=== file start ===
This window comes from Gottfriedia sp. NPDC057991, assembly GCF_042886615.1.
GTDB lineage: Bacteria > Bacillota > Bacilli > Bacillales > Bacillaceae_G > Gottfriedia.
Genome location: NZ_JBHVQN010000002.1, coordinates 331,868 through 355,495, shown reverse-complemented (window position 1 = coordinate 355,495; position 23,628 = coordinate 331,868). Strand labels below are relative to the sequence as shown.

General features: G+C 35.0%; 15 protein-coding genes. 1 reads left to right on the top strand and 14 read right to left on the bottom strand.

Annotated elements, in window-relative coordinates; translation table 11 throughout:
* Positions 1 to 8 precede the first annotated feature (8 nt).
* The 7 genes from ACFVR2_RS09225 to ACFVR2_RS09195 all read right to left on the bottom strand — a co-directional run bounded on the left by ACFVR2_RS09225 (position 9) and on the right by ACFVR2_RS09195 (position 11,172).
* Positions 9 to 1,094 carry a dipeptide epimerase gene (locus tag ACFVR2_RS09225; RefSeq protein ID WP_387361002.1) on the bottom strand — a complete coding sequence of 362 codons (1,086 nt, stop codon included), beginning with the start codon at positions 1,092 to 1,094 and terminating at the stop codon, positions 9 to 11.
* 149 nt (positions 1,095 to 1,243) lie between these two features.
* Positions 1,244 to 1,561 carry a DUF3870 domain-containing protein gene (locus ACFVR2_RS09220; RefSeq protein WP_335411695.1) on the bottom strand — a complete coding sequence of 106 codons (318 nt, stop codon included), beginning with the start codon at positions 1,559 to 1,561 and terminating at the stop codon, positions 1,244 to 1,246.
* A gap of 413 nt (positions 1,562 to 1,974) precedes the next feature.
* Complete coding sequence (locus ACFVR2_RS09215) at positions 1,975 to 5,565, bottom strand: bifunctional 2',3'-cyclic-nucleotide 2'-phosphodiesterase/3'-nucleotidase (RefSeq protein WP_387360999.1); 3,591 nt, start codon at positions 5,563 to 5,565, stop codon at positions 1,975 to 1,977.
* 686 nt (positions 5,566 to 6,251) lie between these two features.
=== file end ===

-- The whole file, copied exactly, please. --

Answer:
This window comes from Gottfriedia sp. NPDC057991, assembly GCF_042886615.1.
GTDB lineage: Bacteria > Bacillota > Bacilli > Bacillales > Bacillaceae_G > Gottfriedia.
Genome location: NZ_JBHVQN010000002.1, coordinates 331,868 through 355,495, shown reverse-complemented (window position 1 = coordinate 355,495; position 23,628 = coordinate 331,868). Strand labels below are relative to the sequence as shown.

General features: G+C 35.0%; 15 protein-coding genes. 1 reads left to right on the top strand and 14 read right to left on the bottom strand.

Annotated elements, in window-relative coordinates; translation table 11 throughout:
* Positions 1 to 8 precede the first annotated feature (8 nt).
* The 7 genes from ACFVR2_RS09225 to ACFVR2_RS09195 all read right to left on the bottom strand — a co-directional run bounded on the left by ACFVR2_RS09225 (position 9) and on the right by ACFVR2_RS09195 (position 11,172).
* Positions 9 to 1,094 carry a dipeptide epimerase gene (locus tag ACFVR2_RS09225; RefSeq protein ID WP_387361002.1) on the bottom strand — a complete coding sequence of 362 codons (1,086 nt, stop codon included), beginning with the start codon at positions 1,092 to 1,094 and terminating at the stop codon, positions 9 to 11.
* 149 nt (positions 1,095 to 1,243) lie between these two features.
* Positions 1,244 to 1,561 carry a DUF3870 domain-containing protein gene (locus ACFVR2_RS09220; RefSeq protein WP_335411695.1) on the bottom strand — a complete coding sequence of 106 codons (318 nt, stop codon included), beginning with the start codon at positions 1,559 to 1,561 and terminating at the stop codon, positions 1,244 to 1,246.
* A gap of 413 nt (positions 1,562 to 1,974) precedes the next feature.
* Complete coding sequence (locus ACFVR2_RS09215) at positions 1,975 to 5,565, bottom strand: bifunctional 2',3'-cyclic-nucleotide 2'-phosphodiesterase/3'-nucleotidase (RefSeq protein WP_387360999.1); 3,591 nt, start codon at positions 5,563 to 5,565, stop codon at positions 1,975 to 1,977.
* 686 nt (positions 5,566 to 6,251) lie between these two features.